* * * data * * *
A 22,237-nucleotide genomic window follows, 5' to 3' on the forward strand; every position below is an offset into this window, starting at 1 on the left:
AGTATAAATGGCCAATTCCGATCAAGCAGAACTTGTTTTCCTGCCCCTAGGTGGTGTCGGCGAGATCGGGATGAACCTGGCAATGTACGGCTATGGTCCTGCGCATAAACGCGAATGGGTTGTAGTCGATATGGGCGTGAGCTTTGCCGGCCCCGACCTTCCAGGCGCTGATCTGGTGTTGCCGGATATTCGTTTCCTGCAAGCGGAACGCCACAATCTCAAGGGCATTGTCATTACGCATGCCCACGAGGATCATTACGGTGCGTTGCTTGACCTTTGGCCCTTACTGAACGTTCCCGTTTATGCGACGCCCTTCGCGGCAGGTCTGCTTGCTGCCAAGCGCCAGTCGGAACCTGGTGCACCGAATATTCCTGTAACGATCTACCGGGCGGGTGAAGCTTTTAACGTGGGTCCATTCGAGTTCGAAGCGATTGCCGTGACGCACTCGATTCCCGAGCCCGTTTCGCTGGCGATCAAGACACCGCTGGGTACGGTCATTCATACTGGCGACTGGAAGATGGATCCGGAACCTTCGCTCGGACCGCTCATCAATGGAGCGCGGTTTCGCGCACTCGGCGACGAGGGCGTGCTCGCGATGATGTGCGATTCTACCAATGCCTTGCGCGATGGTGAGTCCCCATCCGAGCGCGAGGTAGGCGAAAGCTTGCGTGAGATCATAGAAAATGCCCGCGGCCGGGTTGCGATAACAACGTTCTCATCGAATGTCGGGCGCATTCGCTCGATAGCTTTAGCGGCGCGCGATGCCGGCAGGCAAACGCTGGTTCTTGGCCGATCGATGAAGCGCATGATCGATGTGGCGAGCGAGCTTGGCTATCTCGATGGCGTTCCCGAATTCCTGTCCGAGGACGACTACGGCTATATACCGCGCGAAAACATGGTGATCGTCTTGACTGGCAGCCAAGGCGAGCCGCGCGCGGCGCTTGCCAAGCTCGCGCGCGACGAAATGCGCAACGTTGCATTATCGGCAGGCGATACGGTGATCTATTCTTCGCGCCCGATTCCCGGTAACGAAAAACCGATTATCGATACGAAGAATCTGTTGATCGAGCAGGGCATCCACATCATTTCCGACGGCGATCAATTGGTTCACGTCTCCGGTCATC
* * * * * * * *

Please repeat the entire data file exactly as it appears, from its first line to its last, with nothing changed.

A 22,237-nucleotide genomic window follows, 5' to 3' on the forward strand; every position below is an offset into this window, starting at 1 on the left:
AGTATAAATGGCCAATTCCGATCAAGCAGAACTTGTTTTCCTGCCCCTAGGTGGTGTCGGCGAGATCGGGATGAACCTGGCAATGTACGGCTATGGTCCTGCGCATAAACGCGAATGGGTTGTAGTCGATATGGGCGTGAGCTTTGCCGGCCCCGACCTTCCAGGCGCTGATCTGGTGTTGCCGGATATTCGTTTCCTGCAAGCGGAACGCCACAATCTCAAGGGCATTGTCATTACGCATGCCCACGAGGATCATTACGGTGCGTTGCTTGACCTTTGGCCCTTACTGAACGTTCCCGTTTATGCGACGCCCTTCGCGGCAGGTCTGCTTGCTGCCAAGCGCCAGTCGGAACCTGGTGCACCGAATATTCCTGTAACGATCTACCGGGCGGGTGAAGCTTTTAACGTGGGTCCATTCGAGTTCGAAGCGATTGCCGTGACGCACTCGATTCCCGAGCCCGTTTCGCTGGCGATCAAGACACCGCTGGGTACGGTCATTCATACTGGCGACTGGAAGATGGATCCGGAACCTTCGCTCGGACCGCTCATCAATGGAGCGCGGTTTCGCGCACTCGGCGACGAGGGCGTGCTCGCGATGATGTGCGATTCTACCAATGCCTTGCGCGATGGTGAGTCCCCATCCGAGCGCGAGGTAGGCGAAAGCTTGCGTGAGATCATAGAAAATGCCCGCGGCCGGGTTGCGATAACAACGTTCTCATCGAATGTCGGGCGCATTCGCTCGATAGCTTTAGCGGCGCGCGATGCCGGCAGGCAAACGCTGGTTCTTGGCCGATCGATGAAGCGCATGATCGATGTGGCGAGCGAGCTTGGCTATCTCGATGGCGTTCCCGAATTCCTGTCCGAGGACGACTACGGCTATATACCGCGCGAAAACATGGTGATCGTCTTGACTGGCAGCCAAGGCGAGCCGCGCGCGGCGCTTGCCAAGCTCGCGCGCGACGAAATGCGCAACGTTGCATTATCGGCAGGCGATACGGTGATCTATTCTTCGCGCCCGATTCCCGGTAACGAAAAACCGATTATCGATACGAAGAATCTGTTGATCGAGCAGGGCATCCACATCATTTCCGACGGCGATCAATTGGTTCACGTCTCCGGTCATC